Fall 2006 not offered
|Certificates: Environmental Studies|
Philosophers have traditionally construed scientific knowledge as achieved and assessed by individual knowers. Some recent theorists have instead placed greater emphasis upon the epistemic significance of scientific communities, disciplines, or practices and taken seriously the social and cultural context of scientific research. This course looks closely at some of the issues that have been most important for scholars studying scientific work, including differences between experimental, field, and theoretical science; career trajectories in science; connections between science and its various "publics"; the politics of scientific expertise; the globalization of science; and conceptual exchange between sciences and other discursive practices. The concept of the social will also receive critical attention in its purported contrasts to what is individual, natural, rational, or cultural.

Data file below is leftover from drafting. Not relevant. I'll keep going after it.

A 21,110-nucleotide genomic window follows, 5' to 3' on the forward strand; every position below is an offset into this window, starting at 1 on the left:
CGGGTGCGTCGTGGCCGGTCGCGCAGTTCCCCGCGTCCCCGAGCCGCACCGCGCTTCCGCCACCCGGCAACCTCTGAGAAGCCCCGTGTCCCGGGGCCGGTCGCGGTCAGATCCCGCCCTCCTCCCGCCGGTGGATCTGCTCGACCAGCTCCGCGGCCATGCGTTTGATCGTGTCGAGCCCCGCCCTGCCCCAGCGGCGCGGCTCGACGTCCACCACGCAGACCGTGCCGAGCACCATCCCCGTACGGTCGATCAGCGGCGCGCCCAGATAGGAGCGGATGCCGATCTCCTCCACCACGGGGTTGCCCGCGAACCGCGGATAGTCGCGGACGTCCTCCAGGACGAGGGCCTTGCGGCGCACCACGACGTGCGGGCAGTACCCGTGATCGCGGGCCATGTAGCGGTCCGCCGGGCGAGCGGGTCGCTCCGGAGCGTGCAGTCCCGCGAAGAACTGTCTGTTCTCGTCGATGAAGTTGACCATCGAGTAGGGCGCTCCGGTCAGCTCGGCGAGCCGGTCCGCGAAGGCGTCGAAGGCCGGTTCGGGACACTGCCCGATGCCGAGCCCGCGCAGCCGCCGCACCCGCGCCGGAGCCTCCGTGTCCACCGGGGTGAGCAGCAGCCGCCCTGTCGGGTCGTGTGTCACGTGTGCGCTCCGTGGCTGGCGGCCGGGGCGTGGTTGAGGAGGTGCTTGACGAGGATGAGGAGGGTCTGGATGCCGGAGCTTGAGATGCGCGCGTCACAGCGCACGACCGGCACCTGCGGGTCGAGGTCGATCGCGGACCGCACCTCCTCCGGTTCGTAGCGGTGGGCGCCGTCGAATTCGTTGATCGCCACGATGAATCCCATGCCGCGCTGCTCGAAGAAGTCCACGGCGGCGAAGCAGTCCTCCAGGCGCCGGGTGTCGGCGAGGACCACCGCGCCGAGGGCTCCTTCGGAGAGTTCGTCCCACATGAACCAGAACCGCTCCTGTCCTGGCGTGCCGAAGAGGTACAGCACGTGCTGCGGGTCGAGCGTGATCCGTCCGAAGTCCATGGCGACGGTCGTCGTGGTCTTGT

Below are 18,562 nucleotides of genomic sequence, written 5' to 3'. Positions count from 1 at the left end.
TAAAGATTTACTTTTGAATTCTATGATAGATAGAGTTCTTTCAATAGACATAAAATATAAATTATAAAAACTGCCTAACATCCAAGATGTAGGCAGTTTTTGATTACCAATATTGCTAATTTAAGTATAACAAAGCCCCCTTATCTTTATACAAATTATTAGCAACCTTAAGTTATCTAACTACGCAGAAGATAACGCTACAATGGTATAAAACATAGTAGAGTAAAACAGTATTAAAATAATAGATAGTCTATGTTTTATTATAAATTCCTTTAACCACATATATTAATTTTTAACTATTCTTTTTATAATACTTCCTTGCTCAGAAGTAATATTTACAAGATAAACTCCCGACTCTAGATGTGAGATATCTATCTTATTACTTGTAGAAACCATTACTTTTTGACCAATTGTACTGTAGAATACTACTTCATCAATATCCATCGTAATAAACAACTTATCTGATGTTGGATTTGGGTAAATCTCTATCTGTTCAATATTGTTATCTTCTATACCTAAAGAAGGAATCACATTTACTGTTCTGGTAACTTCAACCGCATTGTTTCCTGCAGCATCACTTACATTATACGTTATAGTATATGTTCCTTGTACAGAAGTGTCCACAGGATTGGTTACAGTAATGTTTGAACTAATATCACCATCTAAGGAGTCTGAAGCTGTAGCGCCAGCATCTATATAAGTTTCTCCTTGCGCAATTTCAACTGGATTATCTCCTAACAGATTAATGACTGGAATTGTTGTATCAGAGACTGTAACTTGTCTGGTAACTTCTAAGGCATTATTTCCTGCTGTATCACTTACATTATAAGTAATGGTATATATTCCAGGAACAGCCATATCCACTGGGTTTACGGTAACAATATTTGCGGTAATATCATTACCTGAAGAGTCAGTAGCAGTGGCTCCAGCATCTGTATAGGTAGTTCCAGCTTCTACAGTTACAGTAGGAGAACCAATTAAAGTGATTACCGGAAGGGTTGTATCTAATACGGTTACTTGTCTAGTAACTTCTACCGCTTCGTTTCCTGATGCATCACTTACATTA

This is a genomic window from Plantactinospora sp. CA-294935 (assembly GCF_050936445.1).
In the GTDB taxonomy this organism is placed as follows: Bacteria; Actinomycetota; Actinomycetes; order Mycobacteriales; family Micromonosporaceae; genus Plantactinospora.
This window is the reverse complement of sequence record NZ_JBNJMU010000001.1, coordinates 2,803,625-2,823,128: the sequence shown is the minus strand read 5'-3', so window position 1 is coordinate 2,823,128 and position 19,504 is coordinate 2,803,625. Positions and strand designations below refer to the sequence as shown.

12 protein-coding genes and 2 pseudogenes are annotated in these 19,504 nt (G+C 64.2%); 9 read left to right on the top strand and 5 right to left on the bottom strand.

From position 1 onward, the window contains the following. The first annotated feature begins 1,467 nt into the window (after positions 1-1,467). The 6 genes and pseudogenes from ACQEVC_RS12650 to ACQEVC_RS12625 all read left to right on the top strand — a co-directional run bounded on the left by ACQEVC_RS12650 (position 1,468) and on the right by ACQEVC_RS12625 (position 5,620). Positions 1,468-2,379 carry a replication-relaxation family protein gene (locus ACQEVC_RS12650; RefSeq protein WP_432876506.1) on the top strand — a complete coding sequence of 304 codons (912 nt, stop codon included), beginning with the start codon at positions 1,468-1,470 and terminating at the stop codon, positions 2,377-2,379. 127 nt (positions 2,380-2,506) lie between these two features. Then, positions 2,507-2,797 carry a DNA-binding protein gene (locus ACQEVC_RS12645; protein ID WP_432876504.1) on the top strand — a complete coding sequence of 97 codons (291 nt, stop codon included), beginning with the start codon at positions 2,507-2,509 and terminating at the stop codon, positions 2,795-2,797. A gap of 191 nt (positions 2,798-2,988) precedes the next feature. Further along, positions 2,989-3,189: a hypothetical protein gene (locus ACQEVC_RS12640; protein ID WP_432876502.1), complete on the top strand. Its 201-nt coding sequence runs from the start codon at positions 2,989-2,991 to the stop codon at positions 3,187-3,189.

||Gen Ed Area Dept:
|Course Format: Lecture/Discussion||Grading Mode: Student Option|
||Fulfills a Major Requirement for: (ENVS-MN)(ENVS)(IDEA-MN)(PHIL)(PHIL-Philosophy)(PHIL-Social Jus)(SISP)(SISP-Phil Mind)(SISP-ScieDblMjr)
Substantial selections from M. Biagioli, ed. SCIENCE STUDIES READER, plus extensive on-line reserve reading.
|Examinations and Assignments: |
Three to four papers.
|Additional Requirements and/or Comments: |
Students majoring in Science in Society may count this course as their required sociocultural studies of science course.
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